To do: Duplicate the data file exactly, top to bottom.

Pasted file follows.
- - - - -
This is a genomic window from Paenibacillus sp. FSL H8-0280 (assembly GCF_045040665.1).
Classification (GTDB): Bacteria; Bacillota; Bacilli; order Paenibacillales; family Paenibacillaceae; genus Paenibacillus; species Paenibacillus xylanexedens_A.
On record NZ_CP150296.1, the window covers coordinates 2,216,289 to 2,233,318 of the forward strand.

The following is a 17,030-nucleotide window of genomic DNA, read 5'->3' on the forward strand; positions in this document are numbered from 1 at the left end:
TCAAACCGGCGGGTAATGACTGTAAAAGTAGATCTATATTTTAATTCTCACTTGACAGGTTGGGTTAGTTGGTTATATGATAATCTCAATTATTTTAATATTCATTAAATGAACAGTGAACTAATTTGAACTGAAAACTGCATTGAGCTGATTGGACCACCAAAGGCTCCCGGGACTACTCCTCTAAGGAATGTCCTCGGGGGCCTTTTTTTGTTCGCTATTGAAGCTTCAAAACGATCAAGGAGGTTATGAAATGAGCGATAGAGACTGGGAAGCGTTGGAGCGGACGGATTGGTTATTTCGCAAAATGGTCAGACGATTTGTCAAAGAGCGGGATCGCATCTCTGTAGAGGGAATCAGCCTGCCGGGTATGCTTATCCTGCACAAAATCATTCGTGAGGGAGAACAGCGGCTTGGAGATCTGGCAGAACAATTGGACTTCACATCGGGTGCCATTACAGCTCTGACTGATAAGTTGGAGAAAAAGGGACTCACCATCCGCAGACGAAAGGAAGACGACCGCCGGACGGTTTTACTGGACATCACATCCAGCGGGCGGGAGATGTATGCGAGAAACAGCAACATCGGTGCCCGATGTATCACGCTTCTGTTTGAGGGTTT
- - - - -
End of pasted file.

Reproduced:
This is a genomic window from Paenibacillus sp. FSL H8-0280 (assembly GCF_045040665.1).
Classification (GTDB): Bacteria; Bacillota; Bacilli; order Paenibacillales; family Paenibacillaceae; genus Paenibacillus; species Paenibacillus xylanexedens_A.
On record NZ_CP150296.1, the window covers coordinates 2,216,289 to 2,233,318 of the forward strand.

The following is a 17,030-nucleotide window of genomic DNA, read 5'->3' on the forward strand; positions in this document are numbered from 1 at the left end:
TCAAACCGGCGGGTAATGACTGTAAAAGTAGATCTATATTTTAATTCTCACTTGACAGGTTGGGTTAGTTGGTTATATGATAATCTCAATTATTTTAATATTCATTAAATGAACAGTGAACTAATTTGAACTGAAAACTGCATTGAGCTGATTGGACCACCAAAGGCTCCCGGGACTACTCCTCTAAGGAATGTCCTCGGGGGCCTTTTTTTGTTCGCTATTGAAGCTTCAAAACGATCAAGGAGGTTATGAAATGAGCGATAGAGACTGGGAAGCGTTGGAGCGGACGGATTGGTTATTTCGCAAAATGGTCAGACGATTTGTCAAAGAGCGGGATCGCATCTCTGTAGAGGGAATCAGCCTGCCGGGTATGCTTATCCTGCACAAAATCATTCGTGAGGGAGAACAGCGGCTTGGAGATCTGGCAGAACAATTGGACTTCACATCGGGTGCCATTACAGCTCTGACTGATAAGTTGGAGAAAAAGGGACTCACCATCCGCAGACGAAAGGAAGACGACCGCCGGACGGTTTTACTGGACATCACATCCAGCGGGCGGGAGATGTATGCGAGAAACAGCAACATCGGTGCCCGATGTATCACGCTTCTGTTTGAGGGTTT